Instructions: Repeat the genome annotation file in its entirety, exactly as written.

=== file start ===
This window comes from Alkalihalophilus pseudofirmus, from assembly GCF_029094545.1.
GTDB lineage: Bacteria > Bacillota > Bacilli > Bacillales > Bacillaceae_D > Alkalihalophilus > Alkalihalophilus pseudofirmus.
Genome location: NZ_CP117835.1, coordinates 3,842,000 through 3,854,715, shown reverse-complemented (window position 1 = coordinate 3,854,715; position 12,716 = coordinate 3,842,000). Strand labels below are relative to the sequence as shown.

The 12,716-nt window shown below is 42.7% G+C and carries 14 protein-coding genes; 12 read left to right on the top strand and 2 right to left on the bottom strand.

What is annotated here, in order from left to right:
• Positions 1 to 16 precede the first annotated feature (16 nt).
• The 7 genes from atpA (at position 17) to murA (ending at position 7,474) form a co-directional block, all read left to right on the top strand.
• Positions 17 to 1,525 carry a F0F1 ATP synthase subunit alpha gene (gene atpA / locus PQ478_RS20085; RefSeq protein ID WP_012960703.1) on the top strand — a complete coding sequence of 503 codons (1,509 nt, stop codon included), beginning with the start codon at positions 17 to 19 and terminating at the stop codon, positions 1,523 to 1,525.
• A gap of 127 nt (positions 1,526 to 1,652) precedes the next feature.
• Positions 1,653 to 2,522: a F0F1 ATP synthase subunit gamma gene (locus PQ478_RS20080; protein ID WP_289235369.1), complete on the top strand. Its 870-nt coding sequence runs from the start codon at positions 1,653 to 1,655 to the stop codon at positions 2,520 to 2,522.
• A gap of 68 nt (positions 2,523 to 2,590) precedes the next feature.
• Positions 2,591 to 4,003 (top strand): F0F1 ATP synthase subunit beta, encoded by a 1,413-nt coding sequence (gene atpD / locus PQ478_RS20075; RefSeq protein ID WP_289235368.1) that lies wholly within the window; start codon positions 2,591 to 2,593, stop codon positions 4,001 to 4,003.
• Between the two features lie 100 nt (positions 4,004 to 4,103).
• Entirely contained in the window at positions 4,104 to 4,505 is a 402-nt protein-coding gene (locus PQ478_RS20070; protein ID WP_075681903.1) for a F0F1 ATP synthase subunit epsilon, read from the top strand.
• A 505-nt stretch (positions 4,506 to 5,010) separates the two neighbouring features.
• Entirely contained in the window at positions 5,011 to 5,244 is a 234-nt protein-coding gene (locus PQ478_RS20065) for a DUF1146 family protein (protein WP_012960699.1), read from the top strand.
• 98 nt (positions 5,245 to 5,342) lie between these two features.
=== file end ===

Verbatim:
This window comes from Alkalihalophilus pseudofirmus, from assembly GCF_029094545.1.
GTDB lineage: Bacteria > Bacillota > Bacilli > Bacillales > Bacillaceae_D > Alkalihalophilus > Alkalihalophilus pseudofirmus.
Genome location: NZ_CP117835.1, coordinates 3,842,000 through 3,854,715, shown reverse-complemented (window position 1 = coordinate 3,854,715; position 12,716 = coordinate 3,842,000). Strand labels below are relative to the sequence as shown.

The 12,716-nt window shown below is 42.7% G+C and carries 14 protein-coding genes; 12 read left to right on the top strand and 2 right to left on the bottom strand.

What is annotated here, in order from left to right:
• Positions 1 to 16 precede the first annotated feature (16 nt).
• The 7 genes from atpA (at position 17) to murA (ending at position 7,474) form a co-directional block, all read left to right on the top strand.
• Positions 17 to 1,525 carry a F0F1 ATP synthase subunit alpha gene (gene atpA / locus PQ478_RS20085; RefSeq protein ID WP_012960703.1) on the top strand — a complete coding sequence of 503 codons (1,509 nt, stop codon included), beginning with the start codon at positions 17 to 19 and terminating at the stop codon, positions 1,523 to 1,525.
• A gap of 127 nt (positions 1,526 to 1,652) precedes the next feature.
• Positions 1,653 to 2,522: a F0F1 ATP synthase subunit gamma gene (locus PQ478_RS20080; protein ID WP_289235369.1), complete on the top strand. Its 870-nt coding sequence runs from the start codon at positions 1,653 to 1,655 to the stop codon at positions 2,520 to 2,522.
• A gap of 68 nt (positions 2,523 to 2,590) precedes the next feature.
• Positions 2,591 to 4,003 (top strand): F0F1 ATP synthase subunit beta, encoded by a 1,413-nt coding sequence (gene atpD / locus PQ478_RS20075; RefSeq protein ID WP_289235368.1) that lies wholly within the window; start codon positions 2,591 to 2,593, stop codon positions 4,001 to 4,003.
• Between the two features lie 100 nt (positions 4,004 to 4,103).
• Entirely contained in the window at positions 4,104 to 4,505 is a 402-nt protein-coding gene (locus PQ478_RS20070; protein ID WP_075681903.1) for a F0F1 ATP synthase subunit epsilon, read from the top strand.
• A 505-nt stretch (positions 4,506 to 5,010) separates the two neighbouring features.
• Entirely contained in the window at positions 5,011 to 5,244 is a 234-nt protein-coding gene (locus PQ478_RS20065) for a DUF1146 family protein (protein WP_012960699.1), read from the top strand.
• 98 nt (positions 5,245 to 5,342) lie between these two features.